“Denali's Howl: The Deadliest Climbing Disaster on America's Wildest Peak" by Andy Hall
March 12, 2014
4 of 5 stars (very good)
The Wilcox Expedition on Denali (then called Mount McKinley) in 1967 was the deadliest in the recorded history of the mountain in which seven climbers died mainly due to frostbite and hypothermia. The story of this expedition which had many problems is told in this book by Andy Hall.
Hall grew interested in this particular climb when his father, who was a Mount McKinley National Park employee, was taking calls about a rescue mission for climbers on the mountain. The rescue, along with so many other aspects of this expedition, was fraught with problems. Some of the problems were because of human error, some were due to nature.
The climb was known as the Wilcox expedition because the leader was Joe Wilcox, a 24 year old climber who had little experience in climbing, let along leading a team on a mountain as large as Denali. It should be noted that several members of the party did manage to reach the peak of Denali. However, from the beginning, the men on the expedition were having trouble with getting along as a team, splitting into various factions. Wilcox was not the only inexperienced climber – aside from a few members from Colorado, not many had extensive experience. Hall does a good job of describing this problem and the tension the men were experiencing.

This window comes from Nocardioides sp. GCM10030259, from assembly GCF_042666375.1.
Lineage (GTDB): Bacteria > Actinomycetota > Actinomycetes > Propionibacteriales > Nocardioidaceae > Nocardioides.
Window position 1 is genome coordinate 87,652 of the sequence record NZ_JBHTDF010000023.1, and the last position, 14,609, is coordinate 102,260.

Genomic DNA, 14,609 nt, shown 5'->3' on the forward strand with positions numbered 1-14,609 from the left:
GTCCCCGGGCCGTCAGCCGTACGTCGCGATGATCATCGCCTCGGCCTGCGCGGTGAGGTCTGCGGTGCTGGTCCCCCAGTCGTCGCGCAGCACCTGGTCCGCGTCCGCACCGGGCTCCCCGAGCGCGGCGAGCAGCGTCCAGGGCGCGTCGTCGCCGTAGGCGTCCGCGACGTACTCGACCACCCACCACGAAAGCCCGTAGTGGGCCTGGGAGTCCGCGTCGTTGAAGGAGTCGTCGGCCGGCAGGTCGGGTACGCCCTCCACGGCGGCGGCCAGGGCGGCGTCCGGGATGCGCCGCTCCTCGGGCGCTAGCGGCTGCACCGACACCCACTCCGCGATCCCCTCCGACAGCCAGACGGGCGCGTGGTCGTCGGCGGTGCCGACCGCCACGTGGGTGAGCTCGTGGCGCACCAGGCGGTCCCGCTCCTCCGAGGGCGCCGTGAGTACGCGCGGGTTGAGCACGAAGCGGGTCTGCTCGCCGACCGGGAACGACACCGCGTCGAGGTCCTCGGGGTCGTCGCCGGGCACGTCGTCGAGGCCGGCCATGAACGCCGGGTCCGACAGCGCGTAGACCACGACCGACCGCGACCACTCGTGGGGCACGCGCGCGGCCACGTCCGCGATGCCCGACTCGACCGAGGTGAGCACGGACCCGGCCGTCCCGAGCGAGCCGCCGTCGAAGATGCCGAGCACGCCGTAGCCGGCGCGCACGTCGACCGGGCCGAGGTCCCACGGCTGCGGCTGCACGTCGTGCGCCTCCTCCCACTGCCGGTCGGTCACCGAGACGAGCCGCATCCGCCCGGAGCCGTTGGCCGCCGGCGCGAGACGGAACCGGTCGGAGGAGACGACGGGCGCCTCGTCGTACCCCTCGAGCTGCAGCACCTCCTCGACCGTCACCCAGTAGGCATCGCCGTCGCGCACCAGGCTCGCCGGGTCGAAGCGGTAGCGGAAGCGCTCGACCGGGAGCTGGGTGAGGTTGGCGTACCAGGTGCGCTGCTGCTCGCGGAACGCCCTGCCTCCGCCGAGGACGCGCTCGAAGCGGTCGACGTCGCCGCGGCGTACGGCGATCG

There were also communication problems as the two-way radios were not effective, especially when calling for help when the weather turned. And speaking of the weather, it was considered especially difficult as many factors (wind, temperatures, snow, etc) combined to make it one of the most extreme storms the mountain had. This input from Hall's connections to the peak's weather experts are crucial to understanding this aspect.
The book is balanced in its approach to not only describing the tragedy, which reads as good drama, but also in its assessment of what went wrong on the expedition. Because so many factors played a role in this, Hall presents them all along with opinions from the experts he interviewed and that makes for a complete picture. The reader will be left to decide what he or she believes will be the true reasons for the loss of lives. This is a good book for readers who enjoy reading about mountaineering expeditions.